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NPNF-212. Leo the Great, Gregory the Great
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Chapter XXVIII.

How those are to be admonished who have had experience of the sins of the flesh, and those who have not.

(Admonition 29.)  Differently to be admonished are those who are conscious of sins of the flesh, and those who know them not.  For those who have had experience of the sins of the flesh are to be admonished that, at any rate after shipwreck, they should fear the sea, and feel horror at their risk of perdition at least when it has become known to them; lest, having been mercifully preserved after evil deeds committed, by wickedly repeating the same they die.  Whence to the soul that sins and never ceases from sin it is said, There is come unto thee a whore’s forehead; thou refuseth to be ashamed (Jer. iii. 3).  They are therefore to be admonished to take heed, to the end that, if they have refused to keep whole the good things of nature which they have received, they at least mend them after they have been rent asunder.  And they are surely bound to consider, how many in so great a number of the faithful both keep themselves undefiled and also convert others from the error of their way.  What, then, will they be able to say, if, while others are standing in integrity, they themselves, even after loss, come not to a better mind?  What will they be able to say, if, when many bring others also with themselves to the kingdom, they bring not back even themselves to the Lord who is waiting for them?  They are to be admonished to consider past transgressions, and to shun such as are impending.  Whence, under the figure of Judæa, the Lord through the prophet recalls past sins to the memory of souls corrupted in this world, to the end that they may be ashamed to be polluted in sins to come, saying, They committed whoredoms in Egypt; they committed whoredoms in their youth:  then were their breasts pressed, and the teats of their virginity were bruised (Ezek. xxiii. 3).  For indeed breasts are pressed in Egypt, when the will of the human soul is prostituted to the base desire of this world.  Teats of virginity are bruised in Egypt, when the natural senses, still whole in themselves, are vitiated by the corruption of assailing concupiscence.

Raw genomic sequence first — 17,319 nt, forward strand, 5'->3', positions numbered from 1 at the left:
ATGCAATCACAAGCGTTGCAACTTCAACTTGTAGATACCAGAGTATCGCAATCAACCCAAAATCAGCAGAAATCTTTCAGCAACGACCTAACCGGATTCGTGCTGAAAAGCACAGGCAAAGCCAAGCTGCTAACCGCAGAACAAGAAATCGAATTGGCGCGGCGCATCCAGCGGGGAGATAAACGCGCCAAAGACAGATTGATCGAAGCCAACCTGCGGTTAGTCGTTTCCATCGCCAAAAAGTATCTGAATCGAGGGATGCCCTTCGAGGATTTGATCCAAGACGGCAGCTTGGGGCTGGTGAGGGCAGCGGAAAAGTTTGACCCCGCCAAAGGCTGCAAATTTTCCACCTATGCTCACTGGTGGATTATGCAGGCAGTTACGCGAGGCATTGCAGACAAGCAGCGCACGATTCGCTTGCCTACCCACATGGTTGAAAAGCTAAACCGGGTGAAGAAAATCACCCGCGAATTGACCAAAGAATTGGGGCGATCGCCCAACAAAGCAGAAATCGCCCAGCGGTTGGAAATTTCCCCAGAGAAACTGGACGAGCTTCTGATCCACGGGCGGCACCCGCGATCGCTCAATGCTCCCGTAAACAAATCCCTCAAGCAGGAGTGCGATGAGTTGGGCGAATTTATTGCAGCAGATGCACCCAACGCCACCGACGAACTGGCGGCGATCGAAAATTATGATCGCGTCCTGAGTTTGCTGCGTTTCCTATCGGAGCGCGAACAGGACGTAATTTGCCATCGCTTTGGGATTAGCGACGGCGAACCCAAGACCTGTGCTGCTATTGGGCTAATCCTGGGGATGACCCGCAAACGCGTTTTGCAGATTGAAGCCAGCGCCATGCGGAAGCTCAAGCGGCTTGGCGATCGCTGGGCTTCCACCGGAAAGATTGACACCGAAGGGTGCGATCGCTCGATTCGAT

Those who have had experience of the sins of the flesh are to be admonished to observe vigilantly with how great benevolence God opens the bosom of His pity to us, if after transgressions we return to Him, when He says through the prophet, If a man put away his wife, and she go from him and become another man’s, shall he return to her again?  Shall not that woman be polluted and contaminated?  But thou hast played the harlot with many lovers; yet return again to me, saith the Lord (Jer. iii. 1).  So, concerning the wife who has played the harlot and is deserted, the argument of justice is put forward:  and yet to us returning after fall not justice, but pity is displayed.  Whence we are surely meant to gather how great is our wickedness, if we return not, even after transgression, seeing that, when transgressing, we are spared with so great pity:  or what pardon for the wicked there will be from Him who, after our sin, ceases not to call us.  And indeed this mercifulness, in calling after transgression, is well expressed through the Prophet, when to man turned away from God it is said, Thine eyes shall see thy teacher, and thine ears shall hear the word of one behind thy back admonishing thee (Isai. xxx. 20, 21).  For indeed the Lord admonished the human race to their face, when to man, created in Paradise, and standing in free will, He declared what He ought to do or not to do.  But man turned his back on the face of God, when in his pride he despised His commands.  Yet still God deserted him not in his pride, in that He gave the Law for the purpose of recalling man, and sent exhorting angels, and Himself appeared in the flesh of our mortality.  Therefore, standing behind our back, He admonished us, in that, even though despised, He called us to the recovery of grace.  What, therefore could be said generally of all alike must needs be felt specially with regard to each.  For every man hears the words of God’s admonition set as it were before him, when, before he commits sin, he knows the precepts of His will.  For still to stand before His face is not yet to despise Him by sinning.  But, when a man forsakes the good of innocence, and of choice desires iniquity, he then turns his back on the face of God.  But lo, even behind his back God follows and admonishes him, in that even after sin He persuades him to return to Himself.  He recalls him that is turned away, He regards not past transgressions, He opens the bosom of pity to the returning one.  We hearken, then, to the voice of one behind our back admonishing us, if at least after sins we return to the Lord inviting us.  We ought therefore to feel ashamed for the pity of Him Who calls us, if we will not fear His justice:  since there is the more grievous wickedness in despising Him in that, though despised, He disdains not to call us still.